What Is “Imputed” Income, and How Does It Affect an Award of Child Support?
Florida courts base child support awards on a series of guidelines written into state law. These guidelines require a judge to consider all sources of a parent’s income when determining their ability to pay child support obligations. And in some cases, the court may assign or “impute” income to a parent who is unemployed or “underemployed.”
A recent decision from the Florida Third District Court of Appeal, Cura v. Cura, helps to illustrate what we mean by imputed income. The spouses in this case divorced after 17 years of marriage. The couple had three minor children. The mother sought custody of the children, as well as an award of child support and alimony against the father.
During a hearing, the father told the judge that he was “wholly dependent on his mother” for financial support and that he “lacked any access to either tenable employment or financial resources.” In response, the mother presented evidence that, in fact, the father “continued to enjoy a substantial lifestyle, consisting of travel, private flight lessons, and the retention of an extensive collection of luxury goods.” Indeed, just before divorce proceedings began, the husband actually liquidated several valuable assets but was “unable to offer an explanation as to the whereabouts of any of the proceeds.”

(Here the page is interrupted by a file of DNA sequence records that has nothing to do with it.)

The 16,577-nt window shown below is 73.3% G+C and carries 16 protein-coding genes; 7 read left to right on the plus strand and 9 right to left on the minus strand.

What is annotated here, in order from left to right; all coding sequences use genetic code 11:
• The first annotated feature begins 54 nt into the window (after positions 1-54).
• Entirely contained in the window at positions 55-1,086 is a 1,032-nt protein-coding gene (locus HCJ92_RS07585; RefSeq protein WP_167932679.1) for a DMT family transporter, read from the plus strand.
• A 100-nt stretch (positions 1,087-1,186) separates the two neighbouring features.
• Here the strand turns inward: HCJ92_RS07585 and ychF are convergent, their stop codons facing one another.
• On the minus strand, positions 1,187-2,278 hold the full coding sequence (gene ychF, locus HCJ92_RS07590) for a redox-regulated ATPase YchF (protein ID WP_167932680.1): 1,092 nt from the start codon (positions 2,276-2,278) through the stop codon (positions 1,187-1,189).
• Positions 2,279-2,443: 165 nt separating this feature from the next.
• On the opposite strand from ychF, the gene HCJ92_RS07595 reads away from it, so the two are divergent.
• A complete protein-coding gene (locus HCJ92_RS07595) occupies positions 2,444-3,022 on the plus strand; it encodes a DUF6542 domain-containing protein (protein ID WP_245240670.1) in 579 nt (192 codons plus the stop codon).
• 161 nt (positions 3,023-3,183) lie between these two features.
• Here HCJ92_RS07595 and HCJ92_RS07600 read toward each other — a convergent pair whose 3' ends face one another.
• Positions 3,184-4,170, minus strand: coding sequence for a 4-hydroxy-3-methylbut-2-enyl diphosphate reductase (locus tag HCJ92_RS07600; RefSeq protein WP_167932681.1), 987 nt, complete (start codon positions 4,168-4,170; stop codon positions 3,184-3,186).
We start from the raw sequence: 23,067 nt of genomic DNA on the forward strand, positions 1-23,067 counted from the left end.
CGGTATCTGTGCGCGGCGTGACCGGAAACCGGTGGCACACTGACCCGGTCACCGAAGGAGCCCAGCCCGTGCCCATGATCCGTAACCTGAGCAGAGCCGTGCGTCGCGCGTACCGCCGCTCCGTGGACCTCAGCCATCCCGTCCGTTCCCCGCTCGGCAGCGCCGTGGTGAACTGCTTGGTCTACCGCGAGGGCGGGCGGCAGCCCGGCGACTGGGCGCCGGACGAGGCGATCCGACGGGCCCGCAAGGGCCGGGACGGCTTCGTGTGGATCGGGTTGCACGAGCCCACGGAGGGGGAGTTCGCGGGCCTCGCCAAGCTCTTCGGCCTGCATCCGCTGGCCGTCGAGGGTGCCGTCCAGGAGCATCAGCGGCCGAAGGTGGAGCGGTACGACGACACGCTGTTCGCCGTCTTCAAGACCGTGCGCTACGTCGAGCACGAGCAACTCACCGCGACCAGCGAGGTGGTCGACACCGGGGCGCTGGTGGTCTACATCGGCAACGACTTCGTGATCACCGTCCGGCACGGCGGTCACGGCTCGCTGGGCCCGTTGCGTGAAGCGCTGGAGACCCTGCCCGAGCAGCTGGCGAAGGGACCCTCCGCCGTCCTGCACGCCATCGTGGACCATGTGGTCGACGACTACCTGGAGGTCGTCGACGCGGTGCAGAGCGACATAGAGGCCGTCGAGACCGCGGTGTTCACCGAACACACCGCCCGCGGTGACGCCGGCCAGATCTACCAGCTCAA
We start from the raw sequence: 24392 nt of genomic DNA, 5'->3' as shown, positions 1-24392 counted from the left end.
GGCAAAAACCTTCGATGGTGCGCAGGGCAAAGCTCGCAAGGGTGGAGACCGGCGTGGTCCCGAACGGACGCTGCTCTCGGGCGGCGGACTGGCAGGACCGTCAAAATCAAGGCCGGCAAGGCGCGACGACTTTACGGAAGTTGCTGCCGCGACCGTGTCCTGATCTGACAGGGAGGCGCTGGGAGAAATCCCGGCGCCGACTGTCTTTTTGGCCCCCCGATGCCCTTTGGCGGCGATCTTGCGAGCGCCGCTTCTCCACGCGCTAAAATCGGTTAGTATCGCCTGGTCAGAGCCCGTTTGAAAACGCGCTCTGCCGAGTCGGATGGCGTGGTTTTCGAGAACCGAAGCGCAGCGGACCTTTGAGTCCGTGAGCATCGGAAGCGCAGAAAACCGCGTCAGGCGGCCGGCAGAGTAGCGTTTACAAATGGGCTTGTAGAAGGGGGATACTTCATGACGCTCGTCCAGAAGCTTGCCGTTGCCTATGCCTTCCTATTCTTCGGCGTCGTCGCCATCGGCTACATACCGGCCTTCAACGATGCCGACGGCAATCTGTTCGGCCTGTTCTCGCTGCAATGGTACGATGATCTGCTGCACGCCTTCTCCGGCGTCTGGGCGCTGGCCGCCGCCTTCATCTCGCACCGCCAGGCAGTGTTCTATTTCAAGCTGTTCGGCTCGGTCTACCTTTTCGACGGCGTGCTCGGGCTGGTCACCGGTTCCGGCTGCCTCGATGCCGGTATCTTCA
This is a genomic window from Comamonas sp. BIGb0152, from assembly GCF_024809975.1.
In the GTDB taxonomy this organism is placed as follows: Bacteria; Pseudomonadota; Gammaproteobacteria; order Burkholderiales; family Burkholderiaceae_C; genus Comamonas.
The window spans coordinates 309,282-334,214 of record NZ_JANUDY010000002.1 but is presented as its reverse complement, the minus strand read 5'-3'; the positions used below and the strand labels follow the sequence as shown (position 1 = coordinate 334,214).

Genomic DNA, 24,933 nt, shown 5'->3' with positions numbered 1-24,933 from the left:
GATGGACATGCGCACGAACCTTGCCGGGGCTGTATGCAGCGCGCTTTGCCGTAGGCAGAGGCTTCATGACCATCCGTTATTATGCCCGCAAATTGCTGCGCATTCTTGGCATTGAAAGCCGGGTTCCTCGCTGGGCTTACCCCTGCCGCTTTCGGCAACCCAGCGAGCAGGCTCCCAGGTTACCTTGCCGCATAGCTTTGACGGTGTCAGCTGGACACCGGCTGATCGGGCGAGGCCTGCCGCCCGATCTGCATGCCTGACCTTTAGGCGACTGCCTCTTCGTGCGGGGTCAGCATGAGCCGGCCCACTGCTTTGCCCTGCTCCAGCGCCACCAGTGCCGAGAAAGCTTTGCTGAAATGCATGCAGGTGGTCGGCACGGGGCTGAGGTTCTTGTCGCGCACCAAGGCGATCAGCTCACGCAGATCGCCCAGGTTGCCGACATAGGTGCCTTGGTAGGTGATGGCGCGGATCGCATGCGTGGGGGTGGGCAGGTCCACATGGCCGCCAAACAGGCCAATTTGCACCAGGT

The trial judge ultimately found the father’s testimony lacked credibility. As a result, the judge “imputed a modest income to the husband” for purposes of calculating alimony and child support. That is to say, the judge determined the father was fully capable of working and estimated the income he should be earning based on his “recent work history, occupational qualifications, and prevailing earnings level in the community,” as well as other “economic factors.”
On appeal, the Third District agreed with the trial court that it was appropriate to impute income. Unless the judge makes specific findings that the parent has some “physical or mental incapacity,” or is otherwise unable to work due to circumstances beyond their control, imputing income is required to prevent said parent from avoiding a support obligation through “voluntary” unemployment or underemployment. In this case, the judge found the husband’s explanations for why he was not working to be “patently unreasonable,” i.e., not the result of incapacity or some other external factor.
Speak with a Florida Child Support Lawyer Today
You might be wondering how a court would impute income if the parent has no recent work history, or for some reason no income records were available. By default, Florida law requires a judge to use the “median income of year-round full-time workers,” based on data from the U.S. Census Bureau. This median-income figure only creates a “rebuttable presumption,” however, meaning the court may consider additional evidence if it becomes available.
If you have additional questions about imputation of income and would like to speak with a qualified Boca Raton child support attorney, contact WiseLieberman PLLC today at 561-488-7788 to schedule a confidential consultation with a member of our family law team.